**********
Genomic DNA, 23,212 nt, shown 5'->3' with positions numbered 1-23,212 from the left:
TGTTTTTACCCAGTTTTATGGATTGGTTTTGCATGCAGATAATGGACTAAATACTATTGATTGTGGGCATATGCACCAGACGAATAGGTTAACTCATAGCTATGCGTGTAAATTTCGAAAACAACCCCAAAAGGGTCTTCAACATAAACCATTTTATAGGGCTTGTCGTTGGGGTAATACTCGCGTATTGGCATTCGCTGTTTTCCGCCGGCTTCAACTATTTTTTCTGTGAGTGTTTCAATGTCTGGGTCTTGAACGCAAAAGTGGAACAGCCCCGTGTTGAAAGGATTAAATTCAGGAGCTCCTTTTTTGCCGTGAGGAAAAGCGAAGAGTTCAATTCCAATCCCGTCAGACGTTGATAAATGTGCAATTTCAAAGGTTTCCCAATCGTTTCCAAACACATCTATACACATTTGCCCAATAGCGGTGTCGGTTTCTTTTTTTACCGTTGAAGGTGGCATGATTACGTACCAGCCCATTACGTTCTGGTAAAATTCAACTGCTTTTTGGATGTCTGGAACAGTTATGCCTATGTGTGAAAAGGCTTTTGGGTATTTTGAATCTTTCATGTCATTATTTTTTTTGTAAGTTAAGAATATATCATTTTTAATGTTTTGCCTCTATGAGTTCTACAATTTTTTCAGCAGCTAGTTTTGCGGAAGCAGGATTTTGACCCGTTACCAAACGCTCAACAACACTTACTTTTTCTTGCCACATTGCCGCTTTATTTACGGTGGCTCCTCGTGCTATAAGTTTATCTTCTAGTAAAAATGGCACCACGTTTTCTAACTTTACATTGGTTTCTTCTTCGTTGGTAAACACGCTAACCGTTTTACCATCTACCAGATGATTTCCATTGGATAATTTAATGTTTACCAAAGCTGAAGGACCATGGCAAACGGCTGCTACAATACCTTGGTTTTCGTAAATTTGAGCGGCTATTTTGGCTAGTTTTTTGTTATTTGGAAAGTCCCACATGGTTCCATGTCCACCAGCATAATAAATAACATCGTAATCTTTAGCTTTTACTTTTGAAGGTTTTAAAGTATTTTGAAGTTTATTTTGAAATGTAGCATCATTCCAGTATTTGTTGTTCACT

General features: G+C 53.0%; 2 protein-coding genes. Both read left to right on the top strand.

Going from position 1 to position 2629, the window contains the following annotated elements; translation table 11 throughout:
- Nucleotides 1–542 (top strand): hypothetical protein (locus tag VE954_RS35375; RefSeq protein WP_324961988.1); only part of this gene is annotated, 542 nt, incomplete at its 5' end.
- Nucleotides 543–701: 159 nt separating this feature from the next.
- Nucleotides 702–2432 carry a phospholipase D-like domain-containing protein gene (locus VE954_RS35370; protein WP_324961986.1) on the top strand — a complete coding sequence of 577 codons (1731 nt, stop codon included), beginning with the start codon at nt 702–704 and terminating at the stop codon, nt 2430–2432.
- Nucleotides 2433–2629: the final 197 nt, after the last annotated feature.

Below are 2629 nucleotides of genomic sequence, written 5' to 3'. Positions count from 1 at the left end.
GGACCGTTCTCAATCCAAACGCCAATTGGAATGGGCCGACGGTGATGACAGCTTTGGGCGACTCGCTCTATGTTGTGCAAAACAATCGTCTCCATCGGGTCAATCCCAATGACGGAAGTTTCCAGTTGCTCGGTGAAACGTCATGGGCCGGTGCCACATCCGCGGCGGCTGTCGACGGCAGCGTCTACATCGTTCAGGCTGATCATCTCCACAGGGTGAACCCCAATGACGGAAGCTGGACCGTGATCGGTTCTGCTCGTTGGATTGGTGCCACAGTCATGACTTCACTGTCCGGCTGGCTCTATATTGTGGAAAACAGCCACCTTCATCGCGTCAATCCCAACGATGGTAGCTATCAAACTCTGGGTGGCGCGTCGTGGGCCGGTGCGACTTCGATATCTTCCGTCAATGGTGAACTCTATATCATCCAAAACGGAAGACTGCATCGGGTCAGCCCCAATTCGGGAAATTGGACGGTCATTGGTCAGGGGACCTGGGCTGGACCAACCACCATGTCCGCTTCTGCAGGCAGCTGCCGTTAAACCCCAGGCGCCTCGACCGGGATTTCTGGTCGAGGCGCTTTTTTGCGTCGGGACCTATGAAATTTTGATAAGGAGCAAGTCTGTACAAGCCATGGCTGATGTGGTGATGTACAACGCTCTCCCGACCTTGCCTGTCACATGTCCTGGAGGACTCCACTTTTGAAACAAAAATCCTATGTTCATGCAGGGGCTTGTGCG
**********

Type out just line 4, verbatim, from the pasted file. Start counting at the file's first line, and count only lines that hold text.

Going from position 1 to position 2629, the window contains the following annotated elements; translation table 11 throughout: